U.N. troops have clashed for the second day with armed militiamen in Congo's northeastern town of Bunia, as they step up their operations to clear the town of weapons. The U.N. troops are yet to deploy into the surrounding mineral-rich Ituri Province after taking over from a French-led European force.
U.N. troops stepped up operations in Bunia town to clear neighborhoods of illegal weapons left behind and hidden from view after months of conflict in the town.
A French-led European force that had deployed in Bunia in June to stop attacks on civilians by rival ethnic Hema and Lendu militia had enforced a no-weapons rule in town. But gunfire was heard in several spots around the town at night throughout the European force's mandate area. the European mandate ended at the beginning of September.
U.N. forces that took over from the French launched a search for remaining weapons in the houses and headquarters of militia leaders in the town. They arrested members of the principal Hema militia, called the UPC (Union of Congolese Patriots) for holding back guns and ammunition.
On Monday, a U.N. patrol involved in the search was shot at on the streets, and Uruguayan U.N. troops fired back.
A U.N. helicopter returning from patrol from the hills to the north of Bunia fired on a pick-up truck filled with armed men in camouflage, injuring some of the men and forcing them to flee into the bush four kilometers north of Bunia.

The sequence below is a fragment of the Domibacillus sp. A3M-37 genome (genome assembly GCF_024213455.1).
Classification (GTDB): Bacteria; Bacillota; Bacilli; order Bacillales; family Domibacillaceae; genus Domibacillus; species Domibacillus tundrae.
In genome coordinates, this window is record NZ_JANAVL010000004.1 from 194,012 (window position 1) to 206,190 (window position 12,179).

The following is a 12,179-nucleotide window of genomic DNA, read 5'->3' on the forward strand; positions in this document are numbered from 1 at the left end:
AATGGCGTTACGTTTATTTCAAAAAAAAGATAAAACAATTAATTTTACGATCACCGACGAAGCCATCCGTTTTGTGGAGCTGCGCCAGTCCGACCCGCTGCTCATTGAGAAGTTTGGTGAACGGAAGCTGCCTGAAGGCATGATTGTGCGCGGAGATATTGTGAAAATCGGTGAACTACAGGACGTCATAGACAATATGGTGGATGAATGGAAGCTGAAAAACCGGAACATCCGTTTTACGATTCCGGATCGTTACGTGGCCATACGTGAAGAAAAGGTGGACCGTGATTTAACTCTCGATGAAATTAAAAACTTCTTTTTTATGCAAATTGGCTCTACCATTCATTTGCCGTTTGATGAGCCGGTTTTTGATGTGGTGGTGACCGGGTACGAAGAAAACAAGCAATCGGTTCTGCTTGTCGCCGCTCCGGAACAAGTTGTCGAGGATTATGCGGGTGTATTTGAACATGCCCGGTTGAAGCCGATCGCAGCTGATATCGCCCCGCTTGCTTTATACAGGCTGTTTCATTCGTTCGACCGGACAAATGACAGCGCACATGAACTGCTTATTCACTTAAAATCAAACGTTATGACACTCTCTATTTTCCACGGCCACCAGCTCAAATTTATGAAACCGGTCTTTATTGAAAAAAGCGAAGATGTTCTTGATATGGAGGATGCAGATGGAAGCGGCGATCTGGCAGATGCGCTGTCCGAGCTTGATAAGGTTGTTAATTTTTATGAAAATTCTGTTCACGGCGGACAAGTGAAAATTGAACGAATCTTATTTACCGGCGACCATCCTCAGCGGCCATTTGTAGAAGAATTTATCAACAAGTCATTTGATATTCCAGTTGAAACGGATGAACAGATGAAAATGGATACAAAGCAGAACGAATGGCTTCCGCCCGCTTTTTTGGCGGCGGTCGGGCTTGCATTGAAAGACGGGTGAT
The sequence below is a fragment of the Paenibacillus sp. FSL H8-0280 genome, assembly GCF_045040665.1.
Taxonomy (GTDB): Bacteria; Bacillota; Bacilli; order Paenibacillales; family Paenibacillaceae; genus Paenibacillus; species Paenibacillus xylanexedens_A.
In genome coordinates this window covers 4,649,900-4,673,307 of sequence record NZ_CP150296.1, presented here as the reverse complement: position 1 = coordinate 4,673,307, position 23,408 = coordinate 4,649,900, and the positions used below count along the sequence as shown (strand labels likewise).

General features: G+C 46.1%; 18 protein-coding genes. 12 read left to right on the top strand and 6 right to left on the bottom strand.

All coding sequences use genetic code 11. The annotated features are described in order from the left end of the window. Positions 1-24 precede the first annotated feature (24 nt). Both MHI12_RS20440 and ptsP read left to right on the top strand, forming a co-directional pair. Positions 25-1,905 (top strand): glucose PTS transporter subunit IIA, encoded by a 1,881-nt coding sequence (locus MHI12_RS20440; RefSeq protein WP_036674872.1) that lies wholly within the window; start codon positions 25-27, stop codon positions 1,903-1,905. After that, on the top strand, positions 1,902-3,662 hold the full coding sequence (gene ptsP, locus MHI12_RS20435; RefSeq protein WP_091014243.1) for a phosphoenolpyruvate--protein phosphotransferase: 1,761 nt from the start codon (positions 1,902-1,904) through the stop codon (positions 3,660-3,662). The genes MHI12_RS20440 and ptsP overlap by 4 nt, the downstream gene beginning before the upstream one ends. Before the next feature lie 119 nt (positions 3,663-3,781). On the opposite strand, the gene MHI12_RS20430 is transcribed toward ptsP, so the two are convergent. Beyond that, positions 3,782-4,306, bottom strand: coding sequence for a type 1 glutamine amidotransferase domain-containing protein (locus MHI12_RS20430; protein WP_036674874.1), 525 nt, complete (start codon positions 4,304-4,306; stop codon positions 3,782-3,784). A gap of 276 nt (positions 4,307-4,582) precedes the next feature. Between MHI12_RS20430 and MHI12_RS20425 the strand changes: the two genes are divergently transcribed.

This is the first time U.N. forces have been forced to use their weapons under an expanded U.N. mandate they received last July authorizing them to use whatever force necessary to control and execute their missions.
With the resurgence of civil disturbance, neighborhood killings, public lootings and violations of the weapons ban in Bunia, U.N. military officials are under pressure to postpone the planned deployment of their forces out of the town and into the Itury province.
U.N. peacekeepers have limited their activity to controlling security in and around the town and conducting reconnaissance missions into the countryside.
The recent violence is putting further strain on the new transitional government of reconciliation, which was installed in July to end more than four years of civil war that claimed three million lives since 1999.